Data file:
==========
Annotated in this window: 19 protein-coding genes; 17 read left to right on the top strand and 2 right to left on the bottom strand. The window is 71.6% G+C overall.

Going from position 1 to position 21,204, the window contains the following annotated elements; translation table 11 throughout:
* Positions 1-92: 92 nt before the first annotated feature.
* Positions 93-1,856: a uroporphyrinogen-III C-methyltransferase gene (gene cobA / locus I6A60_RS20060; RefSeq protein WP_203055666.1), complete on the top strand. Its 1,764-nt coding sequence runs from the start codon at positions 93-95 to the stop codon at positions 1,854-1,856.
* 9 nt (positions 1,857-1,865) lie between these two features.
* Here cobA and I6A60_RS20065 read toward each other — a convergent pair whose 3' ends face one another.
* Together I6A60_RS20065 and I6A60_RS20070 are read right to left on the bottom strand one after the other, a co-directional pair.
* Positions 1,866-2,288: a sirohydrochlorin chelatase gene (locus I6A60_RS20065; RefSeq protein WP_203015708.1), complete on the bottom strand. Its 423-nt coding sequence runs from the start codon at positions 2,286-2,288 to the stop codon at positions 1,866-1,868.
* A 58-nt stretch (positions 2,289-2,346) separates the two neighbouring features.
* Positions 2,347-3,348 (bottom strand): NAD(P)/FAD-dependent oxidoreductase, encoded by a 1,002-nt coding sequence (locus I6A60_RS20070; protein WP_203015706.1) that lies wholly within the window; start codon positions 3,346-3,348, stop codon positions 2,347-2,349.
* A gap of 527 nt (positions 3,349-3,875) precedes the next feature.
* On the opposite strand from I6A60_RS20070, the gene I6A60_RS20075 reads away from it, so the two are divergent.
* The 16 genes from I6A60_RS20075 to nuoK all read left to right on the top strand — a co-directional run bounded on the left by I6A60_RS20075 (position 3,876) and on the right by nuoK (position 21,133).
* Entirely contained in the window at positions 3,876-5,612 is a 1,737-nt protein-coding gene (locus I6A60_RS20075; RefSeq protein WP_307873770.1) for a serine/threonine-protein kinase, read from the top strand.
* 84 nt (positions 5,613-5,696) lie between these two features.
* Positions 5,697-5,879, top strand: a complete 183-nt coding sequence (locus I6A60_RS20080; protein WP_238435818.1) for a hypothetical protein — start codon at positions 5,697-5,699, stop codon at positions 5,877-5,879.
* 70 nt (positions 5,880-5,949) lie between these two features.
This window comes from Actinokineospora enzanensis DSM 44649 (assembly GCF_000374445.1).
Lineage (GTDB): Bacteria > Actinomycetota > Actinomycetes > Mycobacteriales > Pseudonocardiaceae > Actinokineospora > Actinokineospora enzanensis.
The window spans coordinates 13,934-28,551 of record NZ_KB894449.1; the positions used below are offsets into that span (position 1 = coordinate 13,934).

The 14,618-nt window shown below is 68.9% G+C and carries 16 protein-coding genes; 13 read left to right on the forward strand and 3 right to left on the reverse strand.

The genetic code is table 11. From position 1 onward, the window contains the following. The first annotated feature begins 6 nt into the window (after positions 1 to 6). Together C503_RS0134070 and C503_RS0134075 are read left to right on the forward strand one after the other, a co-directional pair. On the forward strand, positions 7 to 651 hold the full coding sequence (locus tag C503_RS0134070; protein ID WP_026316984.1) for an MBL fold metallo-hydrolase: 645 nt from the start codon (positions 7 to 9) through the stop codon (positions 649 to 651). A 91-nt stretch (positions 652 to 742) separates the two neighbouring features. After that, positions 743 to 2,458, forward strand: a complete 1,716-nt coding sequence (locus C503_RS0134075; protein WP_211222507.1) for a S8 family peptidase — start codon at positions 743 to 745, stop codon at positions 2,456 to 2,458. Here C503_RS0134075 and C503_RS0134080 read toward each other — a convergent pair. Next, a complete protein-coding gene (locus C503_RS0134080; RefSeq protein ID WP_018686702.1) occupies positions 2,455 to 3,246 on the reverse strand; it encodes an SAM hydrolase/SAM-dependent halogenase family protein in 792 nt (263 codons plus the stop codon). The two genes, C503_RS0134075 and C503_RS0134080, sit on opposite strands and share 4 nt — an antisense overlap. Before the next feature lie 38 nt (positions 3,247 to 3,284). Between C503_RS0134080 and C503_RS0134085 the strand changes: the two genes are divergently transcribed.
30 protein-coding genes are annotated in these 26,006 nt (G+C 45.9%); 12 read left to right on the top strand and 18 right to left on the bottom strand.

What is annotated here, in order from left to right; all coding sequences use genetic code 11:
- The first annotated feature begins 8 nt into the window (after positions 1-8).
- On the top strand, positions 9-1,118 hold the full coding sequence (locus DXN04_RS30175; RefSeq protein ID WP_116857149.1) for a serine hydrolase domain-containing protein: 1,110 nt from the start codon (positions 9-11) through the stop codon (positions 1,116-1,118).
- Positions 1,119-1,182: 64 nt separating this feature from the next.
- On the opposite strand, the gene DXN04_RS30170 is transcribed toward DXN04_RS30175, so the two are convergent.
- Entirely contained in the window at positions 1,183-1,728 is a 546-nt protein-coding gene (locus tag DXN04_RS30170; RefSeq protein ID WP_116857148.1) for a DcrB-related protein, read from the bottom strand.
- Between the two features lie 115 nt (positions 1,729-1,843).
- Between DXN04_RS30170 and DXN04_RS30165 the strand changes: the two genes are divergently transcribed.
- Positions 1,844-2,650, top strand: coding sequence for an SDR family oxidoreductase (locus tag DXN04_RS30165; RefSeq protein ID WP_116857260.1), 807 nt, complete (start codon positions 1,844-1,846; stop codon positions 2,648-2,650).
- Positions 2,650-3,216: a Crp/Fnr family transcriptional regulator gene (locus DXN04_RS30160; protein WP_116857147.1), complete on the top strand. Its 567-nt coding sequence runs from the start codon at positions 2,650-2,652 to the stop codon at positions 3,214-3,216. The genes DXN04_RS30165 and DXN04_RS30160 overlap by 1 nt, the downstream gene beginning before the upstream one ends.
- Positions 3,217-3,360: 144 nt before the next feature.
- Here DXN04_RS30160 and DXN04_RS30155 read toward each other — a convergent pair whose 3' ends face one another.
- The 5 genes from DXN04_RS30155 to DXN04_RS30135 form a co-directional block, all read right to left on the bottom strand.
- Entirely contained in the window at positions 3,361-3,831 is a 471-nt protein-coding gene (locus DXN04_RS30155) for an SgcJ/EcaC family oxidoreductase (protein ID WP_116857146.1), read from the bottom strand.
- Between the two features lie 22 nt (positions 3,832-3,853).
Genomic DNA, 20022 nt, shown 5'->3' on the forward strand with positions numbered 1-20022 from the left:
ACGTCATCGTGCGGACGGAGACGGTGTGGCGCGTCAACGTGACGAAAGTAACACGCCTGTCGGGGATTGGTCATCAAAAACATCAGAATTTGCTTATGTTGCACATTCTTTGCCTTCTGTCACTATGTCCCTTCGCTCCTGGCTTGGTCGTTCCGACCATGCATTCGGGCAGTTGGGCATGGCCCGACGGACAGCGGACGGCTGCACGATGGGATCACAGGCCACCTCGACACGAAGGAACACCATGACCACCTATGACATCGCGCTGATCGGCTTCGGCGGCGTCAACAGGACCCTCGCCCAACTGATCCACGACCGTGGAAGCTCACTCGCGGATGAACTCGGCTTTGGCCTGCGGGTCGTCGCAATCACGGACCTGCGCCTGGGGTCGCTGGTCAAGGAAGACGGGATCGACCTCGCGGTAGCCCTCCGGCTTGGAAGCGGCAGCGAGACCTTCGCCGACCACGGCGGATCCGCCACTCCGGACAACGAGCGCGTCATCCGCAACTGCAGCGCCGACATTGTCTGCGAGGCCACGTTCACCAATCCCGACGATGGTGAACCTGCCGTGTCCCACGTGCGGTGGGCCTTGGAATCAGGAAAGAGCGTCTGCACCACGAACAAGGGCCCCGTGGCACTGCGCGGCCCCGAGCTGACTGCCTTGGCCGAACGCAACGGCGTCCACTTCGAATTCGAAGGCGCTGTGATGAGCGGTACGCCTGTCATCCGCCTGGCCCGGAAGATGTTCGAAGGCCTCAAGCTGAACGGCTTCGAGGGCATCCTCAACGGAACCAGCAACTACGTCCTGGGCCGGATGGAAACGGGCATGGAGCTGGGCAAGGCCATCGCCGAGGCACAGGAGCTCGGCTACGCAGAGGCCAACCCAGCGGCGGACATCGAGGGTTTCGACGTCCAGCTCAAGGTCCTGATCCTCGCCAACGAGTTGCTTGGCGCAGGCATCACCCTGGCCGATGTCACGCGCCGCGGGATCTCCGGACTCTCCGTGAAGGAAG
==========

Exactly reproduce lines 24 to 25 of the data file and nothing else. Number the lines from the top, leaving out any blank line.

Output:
What is annotated here, in order from left to right; all coding sequences use genetic code 11:
- The first annotated feature begins 8 nt into the window (after positions 1-8).